California's homelessness crisis has hit the desert resort city of Palm Springs. The area has seen a huge increase in homelessness since 2020. City leaders are struggling to come up with solutions.
Oakland A's fans are angry as their team works to move to Las Vegas. These days, the team is playing to a mostly empty stadium as it's on pace for the lowest winning percentage in baseball history.
NPR's Ailsa Chang talks with Leslie R. Caldwell, a former federal prosecutor, about what happens next now that federal authorities have unsealed the indictment against former President Donald Trump.
Miami's Argentinian community is one of the largest in the U.S. — and they're celebrating this week because soccer superstar Lionel Messi is moving to their city to play for MLS club Inter Miami.
Europe's largest nuclear plant has lost access to its primary source of cooling water. Fortunately, its reactors should be safe for at least a few months with the water available on the site.
NPR's Mary Louise Kelly talks with Georgetown University professor and former prosecutor Paul Butler about the historic federal charges against former President Donald Trump over classified documents.
NPR's Ailsa Chang searches coastal California for wild bumblebees with conservation biologist Leif Richardson, one of the leaders of the California Bumble Bee Atlas.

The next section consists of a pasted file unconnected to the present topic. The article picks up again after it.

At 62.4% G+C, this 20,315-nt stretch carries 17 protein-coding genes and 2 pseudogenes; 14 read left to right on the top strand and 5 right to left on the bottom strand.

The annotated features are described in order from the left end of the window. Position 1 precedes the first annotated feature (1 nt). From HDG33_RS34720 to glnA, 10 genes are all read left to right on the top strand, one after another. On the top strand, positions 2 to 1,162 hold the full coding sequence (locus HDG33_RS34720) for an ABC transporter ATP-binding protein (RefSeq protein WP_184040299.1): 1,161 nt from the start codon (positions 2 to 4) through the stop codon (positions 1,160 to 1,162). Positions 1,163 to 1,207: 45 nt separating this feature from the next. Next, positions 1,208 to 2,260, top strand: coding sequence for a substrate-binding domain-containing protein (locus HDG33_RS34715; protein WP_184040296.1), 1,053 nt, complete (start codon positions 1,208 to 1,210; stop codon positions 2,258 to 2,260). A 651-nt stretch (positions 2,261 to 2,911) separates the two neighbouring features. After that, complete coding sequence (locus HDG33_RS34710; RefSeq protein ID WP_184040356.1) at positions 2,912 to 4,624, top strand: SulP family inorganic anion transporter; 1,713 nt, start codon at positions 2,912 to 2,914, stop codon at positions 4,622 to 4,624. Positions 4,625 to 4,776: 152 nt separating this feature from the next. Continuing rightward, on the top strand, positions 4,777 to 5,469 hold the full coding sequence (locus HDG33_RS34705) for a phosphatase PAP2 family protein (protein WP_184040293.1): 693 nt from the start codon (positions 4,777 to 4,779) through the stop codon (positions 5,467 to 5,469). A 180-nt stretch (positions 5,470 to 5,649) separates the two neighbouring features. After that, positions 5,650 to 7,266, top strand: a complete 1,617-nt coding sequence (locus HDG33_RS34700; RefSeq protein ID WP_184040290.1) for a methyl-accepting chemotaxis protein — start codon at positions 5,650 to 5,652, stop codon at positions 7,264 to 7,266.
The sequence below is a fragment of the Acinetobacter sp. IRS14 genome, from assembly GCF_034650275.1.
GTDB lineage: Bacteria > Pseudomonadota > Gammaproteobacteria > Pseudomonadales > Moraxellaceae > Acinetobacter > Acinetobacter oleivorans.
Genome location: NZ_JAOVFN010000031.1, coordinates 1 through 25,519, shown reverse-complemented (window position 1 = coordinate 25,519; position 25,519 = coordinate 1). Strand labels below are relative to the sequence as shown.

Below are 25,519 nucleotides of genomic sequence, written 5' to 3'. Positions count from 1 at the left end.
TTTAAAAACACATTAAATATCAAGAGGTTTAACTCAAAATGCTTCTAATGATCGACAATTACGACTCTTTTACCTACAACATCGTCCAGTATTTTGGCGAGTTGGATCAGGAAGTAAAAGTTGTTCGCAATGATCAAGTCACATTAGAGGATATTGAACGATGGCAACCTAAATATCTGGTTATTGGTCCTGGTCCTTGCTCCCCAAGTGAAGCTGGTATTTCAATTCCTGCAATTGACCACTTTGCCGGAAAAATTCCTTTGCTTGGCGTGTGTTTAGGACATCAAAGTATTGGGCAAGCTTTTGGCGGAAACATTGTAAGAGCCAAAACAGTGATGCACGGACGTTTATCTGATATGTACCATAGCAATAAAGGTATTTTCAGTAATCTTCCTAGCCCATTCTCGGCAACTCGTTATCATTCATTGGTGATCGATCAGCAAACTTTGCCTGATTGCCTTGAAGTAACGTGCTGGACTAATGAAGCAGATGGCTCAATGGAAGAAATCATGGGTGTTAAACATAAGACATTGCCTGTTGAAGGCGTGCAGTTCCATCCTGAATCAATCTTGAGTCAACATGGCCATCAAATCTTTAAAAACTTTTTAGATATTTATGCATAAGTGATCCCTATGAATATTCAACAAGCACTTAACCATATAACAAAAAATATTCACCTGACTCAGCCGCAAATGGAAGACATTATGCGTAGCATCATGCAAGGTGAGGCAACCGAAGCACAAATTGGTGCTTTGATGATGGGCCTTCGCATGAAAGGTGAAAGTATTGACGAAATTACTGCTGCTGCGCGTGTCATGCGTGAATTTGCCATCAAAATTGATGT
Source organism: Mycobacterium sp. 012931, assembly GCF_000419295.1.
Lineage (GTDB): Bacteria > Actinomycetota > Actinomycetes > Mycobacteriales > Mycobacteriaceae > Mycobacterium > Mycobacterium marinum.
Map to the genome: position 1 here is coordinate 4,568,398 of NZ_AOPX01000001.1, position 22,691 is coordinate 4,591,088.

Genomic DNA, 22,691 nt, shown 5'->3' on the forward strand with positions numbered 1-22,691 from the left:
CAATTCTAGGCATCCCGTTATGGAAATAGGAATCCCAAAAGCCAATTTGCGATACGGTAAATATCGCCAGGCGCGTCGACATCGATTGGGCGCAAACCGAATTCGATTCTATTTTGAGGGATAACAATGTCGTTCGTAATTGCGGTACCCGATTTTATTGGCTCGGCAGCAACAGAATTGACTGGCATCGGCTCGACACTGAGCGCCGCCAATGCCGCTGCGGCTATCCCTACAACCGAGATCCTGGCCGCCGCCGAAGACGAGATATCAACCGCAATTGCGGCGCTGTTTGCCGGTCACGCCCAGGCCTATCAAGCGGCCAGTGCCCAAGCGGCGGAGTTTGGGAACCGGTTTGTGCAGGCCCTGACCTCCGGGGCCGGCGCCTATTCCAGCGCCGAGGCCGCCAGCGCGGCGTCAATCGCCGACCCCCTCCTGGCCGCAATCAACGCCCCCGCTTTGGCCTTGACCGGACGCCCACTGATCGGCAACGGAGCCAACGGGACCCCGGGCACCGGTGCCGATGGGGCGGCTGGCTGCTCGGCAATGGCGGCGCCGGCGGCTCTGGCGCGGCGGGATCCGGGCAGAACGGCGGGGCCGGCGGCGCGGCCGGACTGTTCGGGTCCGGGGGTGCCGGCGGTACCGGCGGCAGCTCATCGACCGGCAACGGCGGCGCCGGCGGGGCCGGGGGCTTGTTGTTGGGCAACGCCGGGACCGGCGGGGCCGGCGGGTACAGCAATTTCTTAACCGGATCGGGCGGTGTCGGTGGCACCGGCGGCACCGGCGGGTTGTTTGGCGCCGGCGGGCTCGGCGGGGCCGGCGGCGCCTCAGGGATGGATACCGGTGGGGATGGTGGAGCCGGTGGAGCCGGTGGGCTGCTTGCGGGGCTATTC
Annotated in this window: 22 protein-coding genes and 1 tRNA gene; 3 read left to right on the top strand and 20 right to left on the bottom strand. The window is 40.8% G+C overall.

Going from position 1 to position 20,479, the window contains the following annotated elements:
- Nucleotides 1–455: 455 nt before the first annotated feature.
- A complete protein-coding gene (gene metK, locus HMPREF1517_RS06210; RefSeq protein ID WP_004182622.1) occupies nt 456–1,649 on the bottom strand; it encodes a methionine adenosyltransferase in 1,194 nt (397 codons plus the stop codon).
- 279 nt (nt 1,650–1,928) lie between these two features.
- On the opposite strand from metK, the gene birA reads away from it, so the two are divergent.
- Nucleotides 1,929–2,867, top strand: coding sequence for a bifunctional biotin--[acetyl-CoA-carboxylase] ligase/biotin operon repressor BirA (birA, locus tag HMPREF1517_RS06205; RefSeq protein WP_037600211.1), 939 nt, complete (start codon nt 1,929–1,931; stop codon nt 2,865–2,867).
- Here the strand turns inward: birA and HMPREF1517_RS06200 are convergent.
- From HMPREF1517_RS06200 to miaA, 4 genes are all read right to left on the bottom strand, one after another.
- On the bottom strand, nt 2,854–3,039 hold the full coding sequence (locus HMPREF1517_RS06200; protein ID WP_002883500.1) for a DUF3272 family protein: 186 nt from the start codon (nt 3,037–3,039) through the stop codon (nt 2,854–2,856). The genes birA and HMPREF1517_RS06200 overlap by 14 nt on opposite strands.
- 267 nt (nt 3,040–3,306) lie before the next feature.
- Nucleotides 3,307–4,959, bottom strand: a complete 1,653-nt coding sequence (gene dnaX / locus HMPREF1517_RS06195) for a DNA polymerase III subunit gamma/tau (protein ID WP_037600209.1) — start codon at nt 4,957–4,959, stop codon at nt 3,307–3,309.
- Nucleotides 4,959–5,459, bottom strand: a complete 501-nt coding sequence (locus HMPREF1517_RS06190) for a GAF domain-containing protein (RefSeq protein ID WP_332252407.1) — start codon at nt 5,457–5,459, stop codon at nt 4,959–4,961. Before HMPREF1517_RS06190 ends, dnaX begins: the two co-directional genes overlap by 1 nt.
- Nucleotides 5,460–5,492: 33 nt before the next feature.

Regulators have filed major lawsuits against two of the biggest players in the world of crypto currencies, signaling the start of a new battle in their war against crypto.
As Twitter has become less reliable, the social media site Bluesky is getting a lot of attention as an alternative. Bluesky is still small, but it was started by Jack Dorsey, who also founded Twitter.
This week, a judge temporarily blocked Florida's ban on gender-affirming care for kids. It's seen as a win for trans rights but a chilling effect has left some providers and families confused on care.
Business is pretty good in America's busiest oil patch. Prices are high enough to turn a profit and then some. But instead of going wild, producers have been aiming for something new: Discipline.
Kim Hyun-woo used to work for North Korea's top intelligence agency. He defected to South Korea in 2014 and is now on his first-ever visit to the United States.